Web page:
National Institute of Standards and Technology issued new guidance to protect agency email.
Following the Office of Personnel Management breach in 2015, there was a big call to increase the security of government websites. Then-President Barack Obama issued Executive Order M-15-13, which required the use of the HTTPS protocol for all federal websites within 18 months. And it seems like almost every agency has complied with that. Now, the government is looking to do the same thing with the other huge vulnerability within their system: email.
Boosting the security of government email systems is going to be much more difficult than fixing websites. For websites, switching to HTTPS adds Transport Layer Security, or TLS, to the Hypertext Transfer Protocol. It does this by using digital certificates to verify the websites that are being contacted, and then encrypting all traffic between the server and client. It helps that all modern browsers support using HTTPS, so the only fix needed was at the servers.
In a very general sense, government email needs to implement the same two things that its websites now routinely accomplish. First, email must verify that senders and recipients are who they say they are, and then encrypt communications between them. For email, encryption and authentication of the message content could be done using S/MIME (Secure/Multipurpose Internet Mail Extensions) and the associated certificate and key distribution protocols. But above all else, the transport layer must be secured.
The National Institute of Standards and Technology has just released Special Publication 800-177 (Revision 1) entitled Trustworthy Email, to help agencies make sense of how to accomplish this task. The report recommends continuing to use the existing Simple Mail Transfer Protocol (SMTP) and the current Domain Name System for recognizing domains, because without them, the government would basically need to reinvent the wheel. But they need to be enhanced with Sender Policy Framework (SPF), Domain Keys Identified Mail (DKIM), and Domain based Message Authentication Reporting and Conformance (DMARC). It also stresses the need for TLS.
I’m glad that the report emphasizes the need for TLS. Regardless of anything else the government does to protect its email, securing the transport layer will be the most critical step. Without that, hackers won’t even need to try and penetrate agency email security. They can simply find an insecure communications channel and read all the email going through it, which is transmitted completely in the clear. That problem is known in cybersecurity circles as insufficient transport layer protection, and it’s a huge deal.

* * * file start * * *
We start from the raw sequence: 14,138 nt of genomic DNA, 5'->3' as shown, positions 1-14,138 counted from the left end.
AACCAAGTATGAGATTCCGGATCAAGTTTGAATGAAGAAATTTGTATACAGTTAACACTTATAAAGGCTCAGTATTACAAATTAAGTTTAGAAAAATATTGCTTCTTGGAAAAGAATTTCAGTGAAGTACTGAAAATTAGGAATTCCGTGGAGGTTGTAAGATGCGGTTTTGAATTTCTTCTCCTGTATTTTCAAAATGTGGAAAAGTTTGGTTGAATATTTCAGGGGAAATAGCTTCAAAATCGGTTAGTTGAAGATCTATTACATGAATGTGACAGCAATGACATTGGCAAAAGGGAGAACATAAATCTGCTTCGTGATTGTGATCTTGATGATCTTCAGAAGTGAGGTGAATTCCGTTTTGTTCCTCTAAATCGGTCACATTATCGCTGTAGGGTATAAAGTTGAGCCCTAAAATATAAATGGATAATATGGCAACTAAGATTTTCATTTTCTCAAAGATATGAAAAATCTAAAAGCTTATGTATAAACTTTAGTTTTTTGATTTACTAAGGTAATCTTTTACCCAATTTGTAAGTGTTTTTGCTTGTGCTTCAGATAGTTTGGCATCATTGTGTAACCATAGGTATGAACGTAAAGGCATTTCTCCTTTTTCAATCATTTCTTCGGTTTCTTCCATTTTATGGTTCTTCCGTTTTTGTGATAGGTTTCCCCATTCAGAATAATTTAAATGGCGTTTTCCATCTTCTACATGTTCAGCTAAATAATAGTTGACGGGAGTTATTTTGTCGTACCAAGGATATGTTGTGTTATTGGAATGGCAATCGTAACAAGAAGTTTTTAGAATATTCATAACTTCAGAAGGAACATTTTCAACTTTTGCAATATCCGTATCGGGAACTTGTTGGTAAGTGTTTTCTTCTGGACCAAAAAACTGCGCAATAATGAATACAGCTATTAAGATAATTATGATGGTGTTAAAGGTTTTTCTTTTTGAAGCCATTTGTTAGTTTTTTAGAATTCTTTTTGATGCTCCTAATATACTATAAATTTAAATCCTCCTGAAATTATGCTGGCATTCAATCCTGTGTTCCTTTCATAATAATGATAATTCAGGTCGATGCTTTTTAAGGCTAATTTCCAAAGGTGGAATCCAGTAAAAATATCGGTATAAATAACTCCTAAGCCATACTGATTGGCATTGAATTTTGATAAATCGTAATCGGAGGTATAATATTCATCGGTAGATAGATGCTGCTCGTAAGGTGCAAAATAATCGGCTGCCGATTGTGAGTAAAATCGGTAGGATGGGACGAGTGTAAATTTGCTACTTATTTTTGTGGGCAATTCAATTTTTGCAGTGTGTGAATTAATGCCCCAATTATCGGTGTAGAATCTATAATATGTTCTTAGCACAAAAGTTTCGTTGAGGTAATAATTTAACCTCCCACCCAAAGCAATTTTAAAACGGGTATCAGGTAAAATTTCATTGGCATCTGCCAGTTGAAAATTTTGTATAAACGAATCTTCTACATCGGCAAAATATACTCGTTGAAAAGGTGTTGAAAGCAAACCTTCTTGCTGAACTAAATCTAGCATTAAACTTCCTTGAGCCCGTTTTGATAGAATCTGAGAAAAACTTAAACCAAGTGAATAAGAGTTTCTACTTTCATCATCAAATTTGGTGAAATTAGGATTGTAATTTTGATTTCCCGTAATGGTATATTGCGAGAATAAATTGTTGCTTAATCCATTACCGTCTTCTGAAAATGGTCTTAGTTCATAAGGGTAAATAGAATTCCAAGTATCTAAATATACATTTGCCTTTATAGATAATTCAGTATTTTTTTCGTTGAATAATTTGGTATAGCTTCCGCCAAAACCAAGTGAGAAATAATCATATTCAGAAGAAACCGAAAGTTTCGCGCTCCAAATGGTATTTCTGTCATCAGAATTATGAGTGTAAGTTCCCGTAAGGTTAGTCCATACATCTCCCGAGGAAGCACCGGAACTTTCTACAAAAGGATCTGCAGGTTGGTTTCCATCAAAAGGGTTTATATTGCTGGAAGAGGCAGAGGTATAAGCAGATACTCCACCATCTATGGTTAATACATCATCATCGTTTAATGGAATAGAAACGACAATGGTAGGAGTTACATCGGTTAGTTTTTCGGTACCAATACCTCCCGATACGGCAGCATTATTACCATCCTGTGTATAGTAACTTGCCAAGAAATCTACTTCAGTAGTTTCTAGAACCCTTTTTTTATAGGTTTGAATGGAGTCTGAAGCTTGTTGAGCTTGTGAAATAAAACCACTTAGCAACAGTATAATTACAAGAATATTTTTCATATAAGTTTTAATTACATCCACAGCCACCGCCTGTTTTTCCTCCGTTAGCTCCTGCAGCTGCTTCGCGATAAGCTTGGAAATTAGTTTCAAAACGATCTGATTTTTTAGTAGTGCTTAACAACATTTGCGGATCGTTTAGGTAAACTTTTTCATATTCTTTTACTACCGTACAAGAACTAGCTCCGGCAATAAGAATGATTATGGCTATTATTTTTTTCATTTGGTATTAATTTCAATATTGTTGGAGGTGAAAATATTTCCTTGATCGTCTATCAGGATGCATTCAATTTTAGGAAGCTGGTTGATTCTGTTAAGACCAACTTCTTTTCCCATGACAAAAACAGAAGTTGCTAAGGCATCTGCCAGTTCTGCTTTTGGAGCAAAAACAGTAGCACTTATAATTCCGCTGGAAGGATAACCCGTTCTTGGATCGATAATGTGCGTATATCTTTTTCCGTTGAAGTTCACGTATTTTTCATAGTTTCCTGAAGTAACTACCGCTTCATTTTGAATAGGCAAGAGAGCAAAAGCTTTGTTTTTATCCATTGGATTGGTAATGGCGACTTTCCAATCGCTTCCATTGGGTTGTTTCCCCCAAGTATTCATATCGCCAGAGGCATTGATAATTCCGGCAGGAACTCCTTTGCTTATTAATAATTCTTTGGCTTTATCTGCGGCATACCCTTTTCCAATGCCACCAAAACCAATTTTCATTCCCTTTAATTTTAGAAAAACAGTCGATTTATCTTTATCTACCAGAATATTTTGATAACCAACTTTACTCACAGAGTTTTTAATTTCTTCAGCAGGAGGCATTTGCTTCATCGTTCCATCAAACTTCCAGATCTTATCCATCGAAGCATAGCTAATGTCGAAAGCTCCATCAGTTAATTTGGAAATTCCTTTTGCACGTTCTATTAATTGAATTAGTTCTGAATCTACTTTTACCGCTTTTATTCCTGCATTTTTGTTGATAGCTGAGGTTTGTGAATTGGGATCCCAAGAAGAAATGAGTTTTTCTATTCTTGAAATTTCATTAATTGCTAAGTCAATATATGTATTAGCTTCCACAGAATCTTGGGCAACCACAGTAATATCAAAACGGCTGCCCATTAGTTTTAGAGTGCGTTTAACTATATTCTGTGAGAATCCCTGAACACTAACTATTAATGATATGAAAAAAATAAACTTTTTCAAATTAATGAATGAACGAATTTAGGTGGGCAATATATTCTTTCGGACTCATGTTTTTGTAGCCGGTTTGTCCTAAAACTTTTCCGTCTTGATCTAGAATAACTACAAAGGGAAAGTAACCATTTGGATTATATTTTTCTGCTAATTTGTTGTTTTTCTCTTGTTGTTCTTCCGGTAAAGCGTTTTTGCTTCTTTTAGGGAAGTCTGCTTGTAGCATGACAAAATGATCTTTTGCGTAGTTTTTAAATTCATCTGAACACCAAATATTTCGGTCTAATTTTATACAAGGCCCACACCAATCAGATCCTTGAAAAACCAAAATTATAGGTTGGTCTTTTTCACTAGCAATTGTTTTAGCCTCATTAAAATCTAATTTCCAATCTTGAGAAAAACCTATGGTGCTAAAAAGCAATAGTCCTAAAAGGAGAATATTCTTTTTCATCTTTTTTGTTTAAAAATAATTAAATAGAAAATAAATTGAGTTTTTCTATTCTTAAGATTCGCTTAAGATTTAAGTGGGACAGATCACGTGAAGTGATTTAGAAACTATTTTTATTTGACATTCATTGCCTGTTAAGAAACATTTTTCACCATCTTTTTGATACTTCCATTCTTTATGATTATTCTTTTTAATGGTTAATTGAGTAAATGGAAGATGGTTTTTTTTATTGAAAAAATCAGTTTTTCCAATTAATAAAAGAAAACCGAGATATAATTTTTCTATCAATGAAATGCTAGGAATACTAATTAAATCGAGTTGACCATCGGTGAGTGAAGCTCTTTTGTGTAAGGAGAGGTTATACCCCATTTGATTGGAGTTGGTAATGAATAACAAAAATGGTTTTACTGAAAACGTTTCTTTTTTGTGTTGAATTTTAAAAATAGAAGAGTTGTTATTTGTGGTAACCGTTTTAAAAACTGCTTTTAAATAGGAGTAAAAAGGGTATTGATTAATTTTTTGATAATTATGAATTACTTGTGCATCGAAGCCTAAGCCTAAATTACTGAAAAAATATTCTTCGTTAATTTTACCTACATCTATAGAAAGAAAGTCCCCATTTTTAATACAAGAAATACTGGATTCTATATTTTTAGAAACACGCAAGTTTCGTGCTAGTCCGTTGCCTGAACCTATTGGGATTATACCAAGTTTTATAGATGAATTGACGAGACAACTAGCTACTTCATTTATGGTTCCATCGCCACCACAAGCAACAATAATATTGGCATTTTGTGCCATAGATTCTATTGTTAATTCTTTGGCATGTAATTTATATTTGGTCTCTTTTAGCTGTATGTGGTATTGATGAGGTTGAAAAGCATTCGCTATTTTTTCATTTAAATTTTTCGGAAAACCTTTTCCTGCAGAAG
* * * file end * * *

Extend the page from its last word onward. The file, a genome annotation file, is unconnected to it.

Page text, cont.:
Insufficient transport layer protection enables attacks at two vulnerable points within the data stream. The most exploited point sits between an outside user and the email server, that uncontrolled wasteland known as the internet. Even if an agency is able to secure some of that chain by owning the infrastructure, there will always be a jumping off point where a message is handed over to public networks. And the uncontrolled area that mail must traverse is almost always bigger than whatever assets an agency locks down internally. It almost doesn’t matter if an agency mail server itself is secure if it’s sending out all its mail in the clear.
But there is also another point where an insufficient email transport layer can be harmful, and it’s not one that is often considered. After mail comes into a server, it’s then sent out to a user’s inbox on the internal network. But that layer is almost never secure, especially in terms of email. If that channel isn’t encrypted, then it's practically child’s play for a skilled insider who already has some level of network privileges to intercept anyone’s, or even everyone’s, full mail stream. While (I hear) that it’s quite an advantage to be able to read all of your boss’s emails every day, within government, having open email communications within a network can constitute a threat.
I’m impressed that the full NIST report—intended as a guide for agencies to figure out how to start securing their email though the private sector may also find it useful—goes into a lot of depth about how that can happen. It also points out that this is a complicated process, much more so than securing websites, but also advises that not every change needs to happen right away. Different agencies have different security needs, and may be able to take on various levels of risk, staging their security upgrades accordingly.
“Email communications cannot be made trustworthy with a single package or application,” SP 800-177 notes. “It involves incremental additions to basic subsystems, with each technology adapted to a particular task. Some of the techniques use other protocols such as DNS to facilitate speciﬁc security functions like domain authentication, content encryption and message originator authentication. These can be implemented discretely or in aggregate, according to organizational needs.”
Basically, there is no quick fix or so-called silver bullet for this battle. But it’s one that agencies will need to fight regardless because continuing to operate using an unsecure, ubiquitous technology is not an option.
John Breeden II is an award-winning journalist and reviewer with over 20 years of experience covering technology. He is the CEO of the Tech Writers Bureau, a group that creates technological thought leadership content for organizations of all sizes. Twitter: @LabGuys